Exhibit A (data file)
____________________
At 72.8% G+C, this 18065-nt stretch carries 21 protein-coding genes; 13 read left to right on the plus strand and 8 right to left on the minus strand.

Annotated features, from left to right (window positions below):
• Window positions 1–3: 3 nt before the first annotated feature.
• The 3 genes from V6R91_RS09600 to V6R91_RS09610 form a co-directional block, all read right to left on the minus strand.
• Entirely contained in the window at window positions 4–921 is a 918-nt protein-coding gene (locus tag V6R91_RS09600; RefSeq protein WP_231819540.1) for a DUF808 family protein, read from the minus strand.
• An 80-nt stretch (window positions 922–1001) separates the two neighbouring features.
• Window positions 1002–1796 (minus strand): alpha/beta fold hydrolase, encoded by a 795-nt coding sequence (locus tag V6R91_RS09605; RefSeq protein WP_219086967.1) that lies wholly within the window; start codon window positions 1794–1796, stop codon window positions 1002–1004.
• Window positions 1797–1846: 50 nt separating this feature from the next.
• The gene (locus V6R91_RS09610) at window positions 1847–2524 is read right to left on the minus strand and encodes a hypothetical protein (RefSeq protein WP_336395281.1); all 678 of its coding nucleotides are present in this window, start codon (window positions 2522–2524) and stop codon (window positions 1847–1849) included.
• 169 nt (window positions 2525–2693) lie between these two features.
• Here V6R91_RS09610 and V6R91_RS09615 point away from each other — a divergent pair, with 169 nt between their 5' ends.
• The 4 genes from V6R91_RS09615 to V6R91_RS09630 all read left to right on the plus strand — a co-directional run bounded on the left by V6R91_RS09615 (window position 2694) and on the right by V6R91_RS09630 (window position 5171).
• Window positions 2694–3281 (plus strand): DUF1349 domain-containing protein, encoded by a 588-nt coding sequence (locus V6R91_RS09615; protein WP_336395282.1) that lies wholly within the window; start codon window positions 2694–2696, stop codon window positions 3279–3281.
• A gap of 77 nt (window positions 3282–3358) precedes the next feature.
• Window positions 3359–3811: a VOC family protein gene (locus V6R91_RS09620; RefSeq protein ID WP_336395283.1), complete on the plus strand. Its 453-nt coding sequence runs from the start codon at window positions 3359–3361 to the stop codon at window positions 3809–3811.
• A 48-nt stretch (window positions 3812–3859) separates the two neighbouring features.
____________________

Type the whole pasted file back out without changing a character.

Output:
At 72.8% G+C, this 18065-nt stretch carries 21 protein-coding genes; 13 read left to right on the plus strand and 8 right to left on the minus strand.

Annotated features, from left to right (window positions below):
• Window positions 1–3: 3 nt before the first annotated feature.
• The 3 genes from V6R91_RS09600 to V6R91_RS09610 form a co-directional block, all read right to left on the minus strand.
• Entirely contained in the window at window positions 4–921 is a 918-nt protein-coding gene (locus tag V6R91_RS09600; RefSeq protein WP_231819540.1) for a DUF808 family protein, read from the minus strand.
• An 80-nt stretch (window positions 922–1001) separates the two neighbouring features.
• Window positions 1002–1796 (minus strand): alpha/beta fold hydrolase, encoded by a 795-nt coding sequence (locus tag V6R91_RS09605; RefSeq protein WP_219086967.1) that lies wholly within the window; start codon window positions 1794–1796, stop codon window positions 1002–1004.
• Window positions 1797–1846: 50 nt separating this feature from the next.
• The gene (locus V6R91_RS09610) at window positions 1847–2524 is read right to left on the minus strand and encodes a hypothetical protein (RefSeq protein WP_336395281.1); all 678 of its coding nucleotides are present in this window, start codon (window positions 2522–2524) and stop codon (window positions 1847–1849) included.
• 169 nt (window positions 2525–2693) lie between these two features.
• Here V6R91_RS09610 and V6R91_RS09615 point away from each other — a divergent pair, with 169 nt between their 5' ends.
• The 4 genes from V6R91_RS09615 to V6R91_RS09630 all read left to right on the plus strand — a co-directional run bounded on the left by V6R91_RS09615 (window position 2694) and on the right by V6R91_RS09630 (window position 5171).
• Window positions 2694–3281 (plus strand): DUF1349 domain-containing protein, encoded by a 588-nt coding sequence (locus V6R91_RS09615; protein WP_336395282.1) that lies wholly within the window; start codon window positions 2694–2696, stop codon window positions 3279–3281.
• A gap of 77 nt (window positions 3282–3358) precedes the next feature.
• Window positions 3359–3811: a VOC family protein gene (locus V6R91_RS09620; RefSeq protein ID WP_336395283.1), complete on the plus strand. Its 453-nt coding sequence runs from the start codon at window positions 3359–3361 to the stop codon at window positions 3809–3811.
• A 48-nt stretch (window positions 3812–3859) separates the two neighbouring features.